The Japanese swords have become known worldwide as a 'must-have' for any weapon or sword aficionado. It stands out as an outstanding weapon of power and legendary work of art in appearance and make made by pattern wielding or folding. A Tanto knife may appear as one of the wide variety of ordinary, modern Japanese short swords. Did you know that Tanto knife plays a part in a deadly Japanese ritual? Let's turn back time and find out its part in a Japanese ritual called Seppuku.
Seppuku was an integral part of feudal Japan way back during the period of 1192 to 1868. Japanese uses Seppuku as a formal term for ritual suicide. It is also called Hara-kiri when used as a common language term. It was developed as an important part of the code of discipline for bushido or a code of the samurai warrior class. Seppuku entails stomach-cutting disembowelment or removal of some or all of the vital organs found in the abdomen of a samurai.
All samurai deeply regards honor dearer than life itself. When disgrace befalls a samurai, self destruction was not only considered simply as right but the only correct decision to make. A samurai resorts to hara-kiri or seppuku for the atonement of disgrace and defeat. When the samurai has ended his life, his loyal followers may express their grief and affection for their master by it. Seppuku is a practical solution when a samurai shows attempted for an enemy, protest against unjustice, as a way to get their lord to revoke an unworthy action and as a means to save others. In the eyes and judgment of a samurai, Seppuku was an acknowledged display of their courage, loyalty, moral character and honor. It is executed through regardless without whether ordered as punishment or chosen in preference to a dishonorable death at the hands of the enemy.
The Seppuku Ritual
The Tanto is a Japanese short sword with a traditional overall length of 11.93 inches or about 30 centimeters. The length of blade is 5 inches to 12 inches long. It is efficiently reliable for extremely close fighting as well as for a ritual called Seppuku. The Tanto was then the perfect choice as an instrument for Seppuku. In this detailed ritual, Seppuku was usually performed in front of spectators. A samurai was bathed and dressed in white robes, ate his favorite meal and after he's done eating, the Tanto was placed on the same plate. The samurai dressed ceremoniously sometimes confined on special cloths, preparations for his death by writing a death poem. Standing beside him is his selected attendant (kaishakunin), the samurai would open his kimono, take up his Tanto or Japanese knife and plunge it into his abdomen and make a left to right cut. The kaishakunin then performances dakukubi or a cut in which the warrior was all but intentally decapitated or having his head cut off. Such task should be transported out with precision requiring the kaishakunin often to be a skilled swordsman. It is usually agreed in advance that the kaishakunin swiftly do the decapitation as soon as the dagger was plunged deep into the abdomen.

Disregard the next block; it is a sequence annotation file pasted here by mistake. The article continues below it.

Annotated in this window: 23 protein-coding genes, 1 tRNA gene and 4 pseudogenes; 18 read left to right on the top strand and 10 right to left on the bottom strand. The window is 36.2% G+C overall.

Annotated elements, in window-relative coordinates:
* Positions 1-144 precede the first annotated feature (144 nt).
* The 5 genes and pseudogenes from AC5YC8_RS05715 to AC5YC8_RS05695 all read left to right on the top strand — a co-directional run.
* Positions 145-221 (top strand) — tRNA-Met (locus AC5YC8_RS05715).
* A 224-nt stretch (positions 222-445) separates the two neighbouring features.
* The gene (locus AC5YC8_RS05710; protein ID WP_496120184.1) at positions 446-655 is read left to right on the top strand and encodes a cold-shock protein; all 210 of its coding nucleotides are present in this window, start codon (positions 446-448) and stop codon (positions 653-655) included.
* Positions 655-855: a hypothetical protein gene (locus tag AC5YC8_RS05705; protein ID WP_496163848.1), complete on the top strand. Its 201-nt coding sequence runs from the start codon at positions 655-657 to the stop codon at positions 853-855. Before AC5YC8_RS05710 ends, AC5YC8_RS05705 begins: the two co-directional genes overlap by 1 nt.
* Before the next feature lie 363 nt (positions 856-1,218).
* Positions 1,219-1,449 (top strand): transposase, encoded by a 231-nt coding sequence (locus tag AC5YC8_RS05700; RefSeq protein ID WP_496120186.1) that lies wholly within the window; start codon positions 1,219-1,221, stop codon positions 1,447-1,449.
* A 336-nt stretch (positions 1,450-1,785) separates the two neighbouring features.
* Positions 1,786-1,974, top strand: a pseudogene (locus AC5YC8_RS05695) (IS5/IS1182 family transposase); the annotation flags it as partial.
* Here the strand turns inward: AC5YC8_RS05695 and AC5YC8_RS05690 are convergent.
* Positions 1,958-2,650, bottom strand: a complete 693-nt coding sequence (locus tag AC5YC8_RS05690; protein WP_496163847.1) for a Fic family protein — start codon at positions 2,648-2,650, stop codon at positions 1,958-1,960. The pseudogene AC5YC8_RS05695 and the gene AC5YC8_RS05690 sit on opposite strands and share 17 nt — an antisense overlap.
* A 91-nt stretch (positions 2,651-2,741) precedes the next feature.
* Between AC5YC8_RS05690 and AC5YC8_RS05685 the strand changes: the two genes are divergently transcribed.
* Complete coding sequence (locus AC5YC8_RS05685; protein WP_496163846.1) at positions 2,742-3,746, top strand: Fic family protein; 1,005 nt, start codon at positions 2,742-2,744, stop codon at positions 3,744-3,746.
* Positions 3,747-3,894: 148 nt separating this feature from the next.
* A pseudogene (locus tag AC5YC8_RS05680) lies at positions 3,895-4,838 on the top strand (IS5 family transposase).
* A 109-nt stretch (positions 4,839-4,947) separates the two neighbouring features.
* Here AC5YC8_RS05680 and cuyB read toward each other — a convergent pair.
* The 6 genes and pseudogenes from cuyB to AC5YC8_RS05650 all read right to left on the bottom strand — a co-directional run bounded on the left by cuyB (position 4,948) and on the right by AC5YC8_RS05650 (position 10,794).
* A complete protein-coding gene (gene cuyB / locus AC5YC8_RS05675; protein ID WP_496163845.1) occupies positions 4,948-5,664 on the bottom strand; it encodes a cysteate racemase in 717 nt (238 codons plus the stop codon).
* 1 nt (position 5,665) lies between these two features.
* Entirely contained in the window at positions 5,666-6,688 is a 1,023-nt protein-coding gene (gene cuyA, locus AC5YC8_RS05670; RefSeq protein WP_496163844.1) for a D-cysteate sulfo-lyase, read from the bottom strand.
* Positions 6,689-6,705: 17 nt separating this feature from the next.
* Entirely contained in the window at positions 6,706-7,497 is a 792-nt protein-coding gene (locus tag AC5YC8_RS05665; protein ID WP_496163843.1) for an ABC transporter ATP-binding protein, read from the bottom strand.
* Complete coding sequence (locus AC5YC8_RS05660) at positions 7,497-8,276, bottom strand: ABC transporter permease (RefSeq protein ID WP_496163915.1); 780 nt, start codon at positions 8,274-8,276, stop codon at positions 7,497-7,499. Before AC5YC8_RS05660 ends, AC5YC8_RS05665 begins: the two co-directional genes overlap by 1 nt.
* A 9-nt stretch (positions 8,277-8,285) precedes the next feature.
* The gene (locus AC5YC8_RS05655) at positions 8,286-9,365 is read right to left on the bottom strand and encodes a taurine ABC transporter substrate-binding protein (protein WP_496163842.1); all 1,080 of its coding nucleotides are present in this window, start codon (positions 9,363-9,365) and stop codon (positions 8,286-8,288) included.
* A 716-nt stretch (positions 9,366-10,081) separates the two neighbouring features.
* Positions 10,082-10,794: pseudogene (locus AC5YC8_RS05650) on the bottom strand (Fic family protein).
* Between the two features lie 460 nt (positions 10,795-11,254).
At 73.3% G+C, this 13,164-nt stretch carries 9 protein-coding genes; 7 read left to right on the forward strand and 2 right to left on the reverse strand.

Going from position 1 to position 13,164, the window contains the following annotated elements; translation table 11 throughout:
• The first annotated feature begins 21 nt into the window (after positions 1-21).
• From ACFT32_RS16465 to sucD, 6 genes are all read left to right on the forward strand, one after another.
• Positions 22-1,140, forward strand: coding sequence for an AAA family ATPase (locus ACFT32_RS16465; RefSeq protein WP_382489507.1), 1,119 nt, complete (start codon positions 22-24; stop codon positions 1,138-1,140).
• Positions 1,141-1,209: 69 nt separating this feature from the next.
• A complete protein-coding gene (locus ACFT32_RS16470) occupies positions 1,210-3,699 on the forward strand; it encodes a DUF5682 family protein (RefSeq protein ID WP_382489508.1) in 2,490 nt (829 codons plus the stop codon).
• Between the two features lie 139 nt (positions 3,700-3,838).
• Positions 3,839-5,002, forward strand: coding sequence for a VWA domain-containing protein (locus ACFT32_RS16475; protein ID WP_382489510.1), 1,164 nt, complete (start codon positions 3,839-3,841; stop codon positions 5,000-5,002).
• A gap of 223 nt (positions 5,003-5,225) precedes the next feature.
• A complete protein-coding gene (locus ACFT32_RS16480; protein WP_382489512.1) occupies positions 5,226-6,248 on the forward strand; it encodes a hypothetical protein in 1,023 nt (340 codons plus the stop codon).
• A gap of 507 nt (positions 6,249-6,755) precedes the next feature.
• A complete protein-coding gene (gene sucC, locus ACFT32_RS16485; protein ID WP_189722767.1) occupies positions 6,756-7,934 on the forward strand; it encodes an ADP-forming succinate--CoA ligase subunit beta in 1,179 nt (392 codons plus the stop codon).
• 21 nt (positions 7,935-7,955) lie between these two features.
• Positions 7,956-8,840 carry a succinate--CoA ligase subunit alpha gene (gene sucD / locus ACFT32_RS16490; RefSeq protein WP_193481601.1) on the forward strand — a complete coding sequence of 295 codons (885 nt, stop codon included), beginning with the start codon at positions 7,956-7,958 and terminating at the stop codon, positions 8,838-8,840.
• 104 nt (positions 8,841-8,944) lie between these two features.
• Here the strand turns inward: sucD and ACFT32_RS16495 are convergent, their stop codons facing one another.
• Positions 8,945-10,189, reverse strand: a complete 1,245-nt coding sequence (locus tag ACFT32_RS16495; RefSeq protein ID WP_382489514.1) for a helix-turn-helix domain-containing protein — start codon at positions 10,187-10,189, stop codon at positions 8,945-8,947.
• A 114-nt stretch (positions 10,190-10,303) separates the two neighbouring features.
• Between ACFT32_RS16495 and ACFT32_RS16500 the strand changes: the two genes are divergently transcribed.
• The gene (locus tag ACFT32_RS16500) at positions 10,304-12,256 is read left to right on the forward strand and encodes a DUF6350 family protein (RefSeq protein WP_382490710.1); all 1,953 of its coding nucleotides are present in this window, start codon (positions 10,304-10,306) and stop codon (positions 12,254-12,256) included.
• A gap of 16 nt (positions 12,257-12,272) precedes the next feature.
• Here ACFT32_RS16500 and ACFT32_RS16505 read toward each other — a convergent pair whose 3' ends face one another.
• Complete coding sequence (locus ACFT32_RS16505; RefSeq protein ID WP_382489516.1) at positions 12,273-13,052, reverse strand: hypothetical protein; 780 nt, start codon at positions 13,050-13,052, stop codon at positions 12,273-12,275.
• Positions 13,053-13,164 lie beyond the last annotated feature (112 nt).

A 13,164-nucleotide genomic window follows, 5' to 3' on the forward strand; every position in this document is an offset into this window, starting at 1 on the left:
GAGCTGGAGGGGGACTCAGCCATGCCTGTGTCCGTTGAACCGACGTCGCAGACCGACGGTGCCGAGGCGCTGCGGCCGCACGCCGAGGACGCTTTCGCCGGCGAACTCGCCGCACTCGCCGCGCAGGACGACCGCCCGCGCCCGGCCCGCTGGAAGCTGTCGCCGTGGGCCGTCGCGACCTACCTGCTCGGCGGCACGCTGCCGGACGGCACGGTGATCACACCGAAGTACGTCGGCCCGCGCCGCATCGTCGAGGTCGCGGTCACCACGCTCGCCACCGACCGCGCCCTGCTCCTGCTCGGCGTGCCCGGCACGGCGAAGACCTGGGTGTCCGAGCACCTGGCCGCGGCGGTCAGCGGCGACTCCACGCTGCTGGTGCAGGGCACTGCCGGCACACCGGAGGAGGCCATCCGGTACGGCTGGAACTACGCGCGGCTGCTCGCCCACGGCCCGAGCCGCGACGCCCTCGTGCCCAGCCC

Seppuku in Modern Japan
The year of 1873 marked the time when Seppuku as judicial punishment was officially abolished shortly after the Meiji Restoration. However, voluntary seppuku did not completely fade away in samurai history. Some military men used Seppuku as a protest against the return of a conquered territory to China by General Nogi and his wife on the death of Emperor Meiji in 1912. Thousands of soldiers and civilians were killed to die rather than surrender at the end of World War II . Author author Yukio Mishima and one of his followers committed public Seppuku at the Japan Self-Defense Forces headquarters after a failed attempt to list the armed forces to stage a coup d'etat. Mishima committed Seppuku in the office of General Kanetoshi. His attendant is Masakatsu Morita who tried thrice to ritually behead Mishima but failed. Hiroyasu Koga finally completed to behead Mishima. After this fatal ritual, Morita then tried to commit Seppuku on himself but his own cuts were not enough to be deadly. He gave the signal to Koga and was beheaded by the same person.
Despite the abolition of Seppuku in modern Japan, there are isolated sued cases committed by some Japanese for failed businesses, involvement in love triangles or even failing school examinations. Death is still considered by many as a better end than dishonor and disgrace.